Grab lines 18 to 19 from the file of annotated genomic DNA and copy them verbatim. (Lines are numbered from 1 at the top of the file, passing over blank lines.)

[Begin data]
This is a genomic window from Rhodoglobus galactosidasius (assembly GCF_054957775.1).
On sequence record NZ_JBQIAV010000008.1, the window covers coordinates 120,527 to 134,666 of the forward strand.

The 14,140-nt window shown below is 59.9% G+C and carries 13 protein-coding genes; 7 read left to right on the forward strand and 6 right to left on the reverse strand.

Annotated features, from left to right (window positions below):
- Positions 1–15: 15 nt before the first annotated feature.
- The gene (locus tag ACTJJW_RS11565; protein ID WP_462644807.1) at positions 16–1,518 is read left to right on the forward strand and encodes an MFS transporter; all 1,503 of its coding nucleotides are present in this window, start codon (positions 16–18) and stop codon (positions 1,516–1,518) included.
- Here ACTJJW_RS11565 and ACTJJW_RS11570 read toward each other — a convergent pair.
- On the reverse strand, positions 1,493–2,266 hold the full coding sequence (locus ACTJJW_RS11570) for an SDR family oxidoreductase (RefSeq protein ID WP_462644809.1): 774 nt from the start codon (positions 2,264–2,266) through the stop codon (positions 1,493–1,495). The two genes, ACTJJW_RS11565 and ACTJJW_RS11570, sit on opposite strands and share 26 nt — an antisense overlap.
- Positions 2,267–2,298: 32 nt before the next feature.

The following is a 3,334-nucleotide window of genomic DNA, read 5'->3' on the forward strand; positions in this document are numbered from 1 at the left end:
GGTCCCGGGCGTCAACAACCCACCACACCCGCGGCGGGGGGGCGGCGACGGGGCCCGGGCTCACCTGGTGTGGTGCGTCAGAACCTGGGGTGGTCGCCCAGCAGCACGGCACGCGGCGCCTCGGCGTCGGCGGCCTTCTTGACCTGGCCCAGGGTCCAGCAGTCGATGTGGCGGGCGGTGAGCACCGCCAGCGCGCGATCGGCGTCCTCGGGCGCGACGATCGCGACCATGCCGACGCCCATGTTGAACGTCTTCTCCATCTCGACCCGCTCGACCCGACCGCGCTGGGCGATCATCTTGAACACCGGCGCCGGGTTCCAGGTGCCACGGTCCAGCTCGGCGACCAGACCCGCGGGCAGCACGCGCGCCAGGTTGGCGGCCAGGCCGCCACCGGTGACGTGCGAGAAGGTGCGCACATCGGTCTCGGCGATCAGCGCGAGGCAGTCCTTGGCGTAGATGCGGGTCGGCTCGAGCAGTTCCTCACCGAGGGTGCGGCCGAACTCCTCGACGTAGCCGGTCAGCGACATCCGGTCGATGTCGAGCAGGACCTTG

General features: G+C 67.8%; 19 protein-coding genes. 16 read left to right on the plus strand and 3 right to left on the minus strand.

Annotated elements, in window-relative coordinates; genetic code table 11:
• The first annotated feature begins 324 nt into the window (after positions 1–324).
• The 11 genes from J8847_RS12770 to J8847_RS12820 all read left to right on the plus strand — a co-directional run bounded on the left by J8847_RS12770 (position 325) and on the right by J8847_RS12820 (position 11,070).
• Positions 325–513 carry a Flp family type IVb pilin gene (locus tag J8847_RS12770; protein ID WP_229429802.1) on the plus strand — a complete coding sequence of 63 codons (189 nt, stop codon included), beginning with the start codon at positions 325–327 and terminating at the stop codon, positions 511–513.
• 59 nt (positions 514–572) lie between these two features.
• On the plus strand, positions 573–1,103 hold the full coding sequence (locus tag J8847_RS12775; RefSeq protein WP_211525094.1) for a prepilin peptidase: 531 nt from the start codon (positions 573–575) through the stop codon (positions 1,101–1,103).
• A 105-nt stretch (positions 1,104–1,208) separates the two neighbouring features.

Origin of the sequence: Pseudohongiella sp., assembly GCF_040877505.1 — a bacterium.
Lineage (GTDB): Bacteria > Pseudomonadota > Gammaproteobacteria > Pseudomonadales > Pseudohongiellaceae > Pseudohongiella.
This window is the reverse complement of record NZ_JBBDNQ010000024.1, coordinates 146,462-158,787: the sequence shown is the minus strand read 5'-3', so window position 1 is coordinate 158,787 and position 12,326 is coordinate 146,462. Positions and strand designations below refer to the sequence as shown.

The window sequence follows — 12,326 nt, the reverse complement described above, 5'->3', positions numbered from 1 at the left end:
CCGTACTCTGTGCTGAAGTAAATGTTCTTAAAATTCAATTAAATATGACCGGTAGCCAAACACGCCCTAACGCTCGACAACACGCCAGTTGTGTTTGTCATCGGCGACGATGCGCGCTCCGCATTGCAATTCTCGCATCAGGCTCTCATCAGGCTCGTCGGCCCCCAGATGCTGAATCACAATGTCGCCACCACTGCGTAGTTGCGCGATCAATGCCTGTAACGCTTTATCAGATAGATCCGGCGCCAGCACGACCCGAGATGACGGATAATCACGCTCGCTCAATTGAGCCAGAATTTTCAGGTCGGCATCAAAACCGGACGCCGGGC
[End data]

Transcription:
• On the plus strand, positions 573–1,103 hold the full coding sequence (locus tag J8847_RS12775; RefSeq protein WP_211525094.1) for a prepilin peptidase: 531 nt from the start codon (positions 573–575) through the stop codon (positions 1,101–1,103).
• A 105-nt stretch (positions 1,104–1,208) separates the two neighbouring features.